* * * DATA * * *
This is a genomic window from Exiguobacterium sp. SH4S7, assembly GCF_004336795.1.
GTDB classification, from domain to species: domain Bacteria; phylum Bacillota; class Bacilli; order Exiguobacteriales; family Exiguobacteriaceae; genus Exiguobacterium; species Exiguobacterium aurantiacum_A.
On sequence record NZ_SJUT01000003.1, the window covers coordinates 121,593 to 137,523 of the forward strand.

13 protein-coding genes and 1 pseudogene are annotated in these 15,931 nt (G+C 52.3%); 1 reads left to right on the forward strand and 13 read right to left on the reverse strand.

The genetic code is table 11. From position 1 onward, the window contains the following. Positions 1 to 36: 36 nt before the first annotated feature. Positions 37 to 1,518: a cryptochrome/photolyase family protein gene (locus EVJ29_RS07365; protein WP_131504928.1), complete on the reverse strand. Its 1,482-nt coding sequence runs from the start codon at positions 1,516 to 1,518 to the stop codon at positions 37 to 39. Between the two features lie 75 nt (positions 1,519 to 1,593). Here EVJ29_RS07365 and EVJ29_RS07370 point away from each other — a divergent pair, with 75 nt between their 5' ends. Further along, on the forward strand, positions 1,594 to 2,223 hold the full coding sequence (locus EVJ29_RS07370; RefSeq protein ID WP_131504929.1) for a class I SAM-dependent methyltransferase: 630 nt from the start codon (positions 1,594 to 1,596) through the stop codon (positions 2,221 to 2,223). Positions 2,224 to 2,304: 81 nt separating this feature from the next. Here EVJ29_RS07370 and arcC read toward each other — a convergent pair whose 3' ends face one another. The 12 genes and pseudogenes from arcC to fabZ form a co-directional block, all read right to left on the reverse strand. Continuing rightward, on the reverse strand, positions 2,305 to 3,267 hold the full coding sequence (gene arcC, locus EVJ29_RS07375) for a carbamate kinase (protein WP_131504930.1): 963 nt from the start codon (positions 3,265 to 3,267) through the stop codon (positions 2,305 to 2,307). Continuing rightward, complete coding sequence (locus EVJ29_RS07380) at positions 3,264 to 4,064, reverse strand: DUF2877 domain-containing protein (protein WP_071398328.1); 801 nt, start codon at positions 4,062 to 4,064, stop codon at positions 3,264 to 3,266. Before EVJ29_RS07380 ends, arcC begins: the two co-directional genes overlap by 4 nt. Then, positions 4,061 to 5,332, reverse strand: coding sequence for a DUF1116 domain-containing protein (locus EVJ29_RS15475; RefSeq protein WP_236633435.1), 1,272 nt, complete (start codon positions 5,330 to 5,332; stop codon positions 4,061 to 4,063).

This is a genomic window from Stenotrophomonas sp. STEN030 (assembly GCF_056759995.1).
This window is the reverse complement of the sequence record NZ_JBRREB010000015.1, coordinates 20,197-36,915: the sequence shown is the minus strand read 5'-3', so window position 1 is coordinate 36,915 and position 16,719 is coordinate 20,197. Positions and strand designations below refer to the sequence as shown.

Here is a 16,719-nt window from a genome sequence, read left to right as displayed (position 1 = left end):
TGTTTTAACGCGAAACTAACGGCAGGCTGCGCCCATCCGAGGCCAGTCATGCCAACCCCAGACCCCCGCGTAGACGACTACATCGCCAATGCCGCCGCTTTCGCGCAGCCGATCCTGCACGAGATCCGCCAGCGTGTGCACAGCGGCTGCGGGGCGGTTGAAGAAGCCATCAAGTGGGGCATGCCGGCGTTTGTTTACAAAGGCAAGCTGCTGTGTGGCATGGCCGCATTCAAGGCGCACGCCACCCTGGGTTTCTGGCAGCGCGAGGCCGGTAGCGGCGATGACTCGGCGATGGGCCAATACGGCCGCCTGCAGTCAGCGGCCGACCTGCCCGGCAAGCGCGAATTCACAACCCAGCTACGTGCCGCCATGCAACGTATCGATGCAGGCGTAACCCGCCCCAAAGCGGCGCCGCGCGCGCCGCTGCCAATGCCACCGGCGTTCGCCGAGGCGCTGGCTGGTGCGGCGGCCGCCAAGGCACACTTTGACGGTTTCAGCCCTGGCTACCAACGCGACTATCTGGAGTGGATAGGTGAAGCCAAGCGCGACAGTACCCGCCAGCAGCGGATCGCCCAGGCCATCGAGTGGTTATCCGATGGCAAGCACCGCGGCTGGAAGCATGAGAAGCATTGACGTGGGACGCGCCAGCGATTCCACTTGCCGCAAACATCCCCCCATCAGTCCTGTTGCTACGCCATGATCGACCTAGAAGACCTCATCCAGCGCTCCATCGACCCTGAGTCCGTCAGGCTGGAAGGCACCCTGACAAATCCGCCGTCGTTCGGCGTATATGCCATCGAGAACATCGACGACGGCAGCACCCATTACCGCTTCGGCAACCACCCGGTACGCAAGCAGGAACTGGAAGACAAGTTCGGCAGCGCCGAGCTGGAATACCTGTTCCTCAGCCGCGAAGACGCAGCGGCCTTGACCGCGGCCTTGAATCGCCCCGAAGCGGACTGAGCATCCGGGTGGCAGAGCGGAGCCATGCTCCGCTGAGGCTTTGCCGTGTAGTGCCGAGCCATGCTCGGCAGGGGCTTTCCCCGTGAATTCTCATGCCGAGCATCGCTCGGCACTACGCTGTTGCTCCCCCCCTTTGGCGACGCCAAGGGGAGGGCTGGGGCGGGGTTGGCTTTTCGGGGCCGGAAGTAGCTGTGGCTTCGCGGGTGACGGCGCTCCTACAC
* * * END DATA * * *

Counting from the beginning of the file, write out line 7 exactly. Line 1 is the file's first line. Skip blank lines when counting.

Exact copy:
This window is the reverse complement of the sequence record NZ_JBRREB010000015.1, coordinates 20,197-36,915: the sequence shown is the minus strand read 5'-3', so window position 1 is coordinate 36,915 and position 16,719 is coordinate 20,197. Positions and strand designations below refer to the sequence as shown.